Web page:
Last week, over 3000 mourners said goodbye to a local hero in Wakayama, a beloved friend who saved a local railway and transformed a forgotten town into a popular tourist destination. On June 22, Tama, the stationmaster cat of Kishi Station, died at the age of 16 (about 80 in human years.). Mourners joined the ceremony from all over Japan, as they said goodbye to a little cat that saved a railroad. In one of several portraits decorating the altar, Tama posed in a stationmaster's hat and a dark blue cape. Sake, as well as watermelon, apples, cabbage and other fruits and vegetables were presented to the cat. A stand outside the station was heaped with bouquets, canned tuna and other gifts left by thousands of Tama fans who came to pray from around the country.
Tama was born on April 29, 1999, at Kishi Station. Her mother was a tabby cat that lived at the station on the Kishigawa Line, which at the time was operated by Nankai Electric Railway Co. Before she took over her duties from the last human station master in 2006, the nine-mile-long, heavily indebted Kishigawa line line was losing 500m yen ($4m) a year and at one point only 5,000 passengers a day were using it. Finally, in 2006, the company got rid of the human stationmaster at Kishi Station - leaving Tama, the stray cat. Tampa took her duties to heart, and loyally kept watch over the station, much to the delight of locals.
Tama was named honorary stationmaster in 2007, and could always be found in her custom-made stationmaster's hat, waiting at the ticket gate to welcome passengers. Tourists started pouring into the area to see her wearing the uniform cap. She inspired T-shirts and stuffed animals. She even got her cartoon-likeness on a train. In spring 2009, the Wakayama Electric Railway introduced a new "Tama Densha" (たま電車 Tama train) train on the line which was customized with cartoon depictions of Tama. In August 2010, the station building at Kishi was rebuilt with a new structure resembling a cat's face. Both the "Tama Densha" refurbishment and station rebuilding projects were overseen by industrial designer Eiji Mitooka.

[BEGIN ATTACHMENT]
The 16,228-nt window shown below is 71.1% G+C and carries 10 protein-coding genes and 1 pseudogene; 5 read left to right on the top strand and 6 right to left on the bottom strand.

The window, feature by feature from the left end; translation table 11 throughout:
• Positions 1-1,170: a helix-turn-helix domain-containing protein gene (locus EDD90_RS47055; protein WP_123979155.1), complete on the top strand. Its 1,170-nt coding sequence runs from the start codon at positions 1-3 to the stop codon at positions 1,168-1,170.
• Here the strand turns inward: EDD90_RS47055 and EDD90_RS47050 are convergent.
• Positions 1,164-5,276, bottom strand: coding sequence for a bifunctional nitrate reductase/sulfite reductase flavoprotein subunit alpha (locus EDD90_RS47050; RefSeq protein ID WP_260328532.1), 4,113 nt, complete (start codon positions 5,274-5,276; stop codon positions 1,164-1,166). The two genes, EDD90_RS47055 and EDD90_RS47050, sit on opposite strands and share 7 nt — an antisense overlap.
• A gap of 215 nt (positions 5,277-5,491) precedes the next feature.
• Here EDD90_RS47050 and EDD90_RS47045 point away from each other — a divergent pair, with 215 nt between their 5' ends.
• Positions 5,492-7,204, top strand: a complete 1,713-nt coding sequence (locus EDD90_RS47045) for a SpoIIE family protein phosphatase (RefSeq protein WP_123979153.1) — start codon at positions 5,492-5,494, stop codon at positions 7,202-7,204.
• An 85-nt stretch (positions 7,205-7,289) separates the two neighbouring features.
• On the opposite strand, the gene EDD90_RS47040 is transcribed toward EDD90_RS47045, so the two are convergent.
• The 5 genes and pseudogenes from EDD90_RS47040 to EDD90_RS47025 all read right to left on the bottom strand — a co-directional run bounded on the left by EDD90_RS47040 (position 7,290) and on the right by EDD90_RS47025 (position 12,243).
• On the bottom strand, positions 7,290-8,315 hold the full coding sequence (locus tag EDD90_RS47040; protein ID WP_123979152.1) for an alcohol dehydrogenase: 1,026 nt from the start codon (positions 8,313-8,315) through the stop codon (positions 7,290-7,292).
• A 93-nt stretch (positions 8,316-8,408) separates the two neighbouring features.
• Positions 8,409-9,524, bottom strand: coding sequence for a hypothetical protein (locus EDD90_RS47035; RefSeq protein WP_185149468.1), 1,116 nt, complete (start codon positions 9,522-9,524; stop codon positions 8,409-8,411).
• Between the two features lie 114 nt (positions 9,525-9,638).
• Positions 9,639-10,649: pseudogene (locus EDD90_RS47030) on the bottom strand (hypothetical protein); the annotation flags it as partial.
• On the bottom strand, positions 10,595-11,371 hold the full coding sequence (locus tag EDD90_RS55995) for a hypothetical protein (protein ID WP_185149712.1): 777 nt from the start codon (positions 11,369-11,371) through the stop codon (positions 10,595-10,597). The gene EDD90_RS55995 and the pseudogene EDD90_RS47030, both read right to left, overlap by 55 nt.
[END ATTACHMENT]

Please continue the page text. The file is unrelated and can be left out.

She was such a hit with visitors, estimates indicate that she pumped at least 1.1 billion yen ($9 million) into the local economy in just her first year on the job. In her first year on the job passenger numbers rose 10% to 2.1m. The railway continued to promote her during her term - literally. After rising to the position of ultra-stationmaster, she went on to become a vice president of the rail firm in 2013. On Sunday, she was given a new title: honourable eternal stationmaster.
Wakayama Governor Yoshinobu Nisaka was among those in attendance for Tama’s funeral, which was held by Wakayama Electric Railway Co. Throngs of Tama fans and media reporters from home and abroad were also present. He said Tama will be remembered as “the permanent honorary stationmaster” and asked Tama to “continue to protect local public transportation around the world, including Wakayama Electric Railway, as ‘Tama-daimyojin.’ ” The railway is considering building a statue in her honor.
Her successor is fellow calico cat Nitama, who until now has been an apprentice stationmaster.
The Asahi Shinbun
The Japan Times
The Washington Post